Identity Theft

Identity Theft

A few years ago, I went online to buy an expensive camera at eBay. After locating the model I wanted at a bargain price from a reputable vendor, I emailed the seller, "Bob," to ask about alternate payment options. His ad stated that he accepted cash by wire only, but I wanted to use a middleman for the transaction for my security (see Online Shopping Tips ). In his reassuring email reply, the seller said he preferred to use a wire service to transfer money because they were so fast and reliable.

Minutes later, I learned that I had been communicating with an identity thief. I received another email, written in a panic but from the same address, warning me to buy nothing from the auction. It was a farce, no cameras were for sale just a thief waiting for my cash. The real Bob, the author of the warning email, was floored that he had become a victim of identity theft. He'd stumbled onto the thief accidentally after they both signed into his email account simultaneously. After a few confusing moments, he figured out that his online identity was being snatched before his eyes. Bob's head cleared and he began firing off warning emails to everyone who'd communicated with the charlatan using his good name.

When you think of identity theft, you typically visualize crooks swiping credit cards, picture IDs and other valuables from stolen handbags and wallets. But identify theft has become far more sophisticated. Thieves know a prime opportunity when they see it-a good credit rating waiting to be exploited is only the beginning. A stellar reputation at an online auction house has tremendous potential when it comes to ripping-off a lot of people quickly. The speed, anonymously and high-volume offered by online transactions is a tempting target for thieves.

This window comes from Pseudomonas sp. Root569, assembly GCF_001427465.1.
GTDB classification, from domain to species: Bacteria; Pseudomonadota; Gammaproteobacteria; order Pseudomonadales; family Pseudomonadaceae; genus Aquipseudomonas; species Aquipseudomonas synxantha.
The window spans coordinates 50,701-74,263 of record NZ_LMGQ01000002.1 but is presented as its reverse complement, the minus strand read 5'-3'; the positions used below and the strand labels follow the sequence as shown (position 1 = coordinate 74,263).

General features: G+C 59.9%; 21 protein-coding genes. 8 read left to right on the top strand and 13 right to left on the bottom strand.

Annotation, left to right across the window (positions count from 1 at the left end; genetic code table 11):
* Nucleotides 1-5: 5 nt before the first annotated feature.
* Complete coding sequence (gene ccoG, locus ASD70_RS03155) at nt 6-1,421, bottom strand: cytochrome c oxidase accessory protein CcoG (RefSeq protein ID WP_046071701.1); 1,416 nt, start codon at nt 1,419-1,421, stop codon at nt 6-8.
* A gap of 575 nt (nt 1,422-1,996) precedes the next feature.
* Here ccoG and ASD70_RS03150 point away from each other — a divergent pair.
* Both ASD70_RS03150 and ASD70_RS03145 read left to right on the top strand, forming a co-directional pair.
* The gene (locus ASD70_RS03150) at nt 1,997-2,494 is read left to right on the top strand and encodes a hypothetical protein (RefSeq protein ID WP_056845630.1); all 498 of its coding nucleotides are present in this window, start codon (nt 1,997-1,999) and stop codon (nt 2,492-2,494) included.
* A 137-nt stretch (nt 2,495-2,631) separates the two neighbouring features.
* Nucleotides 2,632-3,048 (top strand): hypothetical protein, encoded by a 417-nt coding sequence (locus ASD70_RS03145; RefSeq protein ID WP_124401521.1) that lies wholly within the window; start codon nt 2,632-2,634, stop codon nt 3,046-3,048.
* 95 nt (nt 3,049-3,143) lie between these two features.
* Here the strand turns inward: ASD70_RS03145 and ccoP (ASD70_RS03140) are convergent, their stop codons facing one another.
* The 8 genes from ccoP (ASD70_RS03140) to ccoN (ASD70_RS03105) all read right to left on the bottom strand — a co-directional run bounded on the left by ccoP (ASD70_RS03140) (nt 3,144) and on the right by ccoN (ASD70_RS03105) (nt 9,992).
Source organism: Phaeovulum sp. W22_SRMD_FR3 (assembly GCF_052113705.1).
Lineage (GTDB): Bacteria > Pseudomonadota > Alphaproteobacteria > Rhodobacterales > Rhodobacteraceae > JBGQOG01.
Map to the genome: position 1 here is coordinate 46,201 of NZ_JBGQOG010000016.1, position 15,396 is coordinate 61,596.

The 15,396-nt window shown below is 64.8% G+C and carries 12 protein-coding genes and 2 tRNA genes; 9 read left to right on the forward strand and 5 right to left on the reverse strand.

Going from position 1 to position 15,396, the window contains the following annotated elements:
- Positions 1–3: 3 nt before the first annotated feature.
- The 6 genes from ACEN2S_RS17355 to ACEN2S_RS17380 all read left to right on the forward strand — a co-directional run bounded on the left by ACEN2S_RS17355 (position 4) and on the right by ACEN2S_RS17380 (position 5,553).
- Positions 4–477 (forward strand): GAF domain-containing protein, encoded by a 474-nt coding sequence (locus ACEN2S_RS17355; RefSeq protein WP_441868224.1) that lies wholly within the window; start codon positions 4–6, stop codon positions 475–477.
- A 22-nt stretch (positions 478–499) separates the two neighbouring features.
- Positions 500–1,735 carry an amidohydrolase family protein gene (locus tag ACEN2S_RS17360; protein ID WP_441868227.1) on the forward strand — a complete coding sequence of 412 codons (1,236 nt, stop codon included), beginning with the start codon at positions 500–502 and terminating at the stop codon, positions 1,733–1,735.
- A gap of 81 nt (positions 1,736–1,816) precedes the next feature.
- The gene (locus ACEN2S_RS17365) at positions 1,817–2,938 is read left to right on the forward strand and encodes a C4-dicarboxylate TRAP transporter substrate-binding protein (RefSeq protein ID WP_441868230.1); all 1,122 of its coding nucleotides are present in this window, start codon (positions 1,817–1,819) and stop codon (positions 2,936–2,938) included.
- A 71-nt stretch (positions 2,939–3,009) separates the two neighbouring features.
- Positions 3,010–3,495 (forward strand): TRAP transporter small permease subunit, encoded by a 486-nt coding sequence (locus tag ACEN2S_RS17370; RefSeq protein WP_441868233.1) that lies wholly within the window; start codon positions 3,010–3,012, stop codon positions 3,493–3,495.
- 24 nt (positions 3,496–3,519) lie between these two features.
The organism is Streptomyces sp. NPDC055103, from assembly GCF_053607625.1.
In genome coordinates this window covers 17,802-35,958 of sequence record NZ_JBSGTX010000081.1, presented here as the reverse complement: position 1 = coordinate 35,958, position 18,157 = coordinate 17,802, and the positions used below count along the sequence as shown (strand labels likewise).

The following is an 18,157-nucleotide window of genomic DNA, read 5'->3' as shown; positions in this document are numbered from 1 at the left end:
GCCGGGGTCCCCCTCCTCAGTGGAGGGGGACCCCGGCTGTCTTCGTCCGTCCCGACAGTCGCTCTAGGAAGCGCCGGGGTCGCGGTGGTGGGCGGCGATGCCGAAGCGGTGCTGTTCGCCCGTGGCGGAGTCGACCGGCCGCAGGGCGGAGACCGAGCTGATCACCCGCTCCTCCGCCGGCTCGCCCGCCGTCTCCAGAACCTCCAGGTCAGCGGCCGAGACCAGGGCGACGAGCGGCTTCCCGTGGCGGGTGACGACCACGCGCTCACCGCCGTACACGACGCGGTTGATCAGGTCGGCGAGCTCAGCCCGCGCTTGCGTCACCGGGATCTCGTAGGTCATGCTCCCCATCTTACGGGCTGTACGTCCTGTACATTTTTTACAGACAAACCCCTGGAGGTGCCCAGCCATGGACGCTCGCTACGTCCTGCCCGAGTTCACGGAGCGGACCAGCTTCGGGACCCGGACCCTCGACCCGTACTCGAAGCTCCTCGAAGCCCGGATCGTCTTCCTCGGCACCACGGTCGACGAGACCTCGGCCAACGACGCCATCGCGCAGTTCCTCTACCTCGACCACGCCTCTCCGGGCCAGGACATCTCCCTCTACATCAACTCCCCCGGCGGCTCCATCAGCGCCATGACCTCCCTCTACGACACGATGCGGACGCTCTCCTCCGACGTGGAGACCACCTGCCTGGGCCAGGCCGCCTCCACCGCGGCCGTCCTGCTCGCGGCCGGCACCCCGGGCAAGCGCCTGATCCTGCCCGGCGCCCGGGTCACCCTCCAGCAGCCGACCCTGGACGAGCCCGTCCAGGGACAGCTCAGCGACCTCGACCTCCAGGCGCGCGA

Bob was incredibly lucky. He caught the identity thief before loosing his reputation. Bob was able to change his email password, but he wasn't as lucky with his eBay account. After communicating the trouble to the eBay's fraud department, though, the fake auction was quickly cancelled and investigators jumped in.

Recently, the Federal Trade Commission (FTC) surveyed consumers to find the extent of identity theft in the nation. They learned that 27.3 million Americans have fallen victim to identity theft in the past five years. Over one third 10 million people had their identity stolen in the past year alone. Protecting your identifying information is not an overreaction, but necessary preventative maintenance in our times.

Identity Theft isn't Just Credit Card Theft

A few years ago, I went online to buy an expensive camera at eBay. After locating the model I wanted at a bargain price from a reputable vendor, I emailed the seller, "Bob," to ask about alternate payment options. His ad stated that he accepted cash by wire only, but I wanted to use a middleman for the transaction for my security (see Online Shopping Tips ). In his reassuring email reply, the seller said he preferred to use a wire service to transfer money because they were so fast and reliable.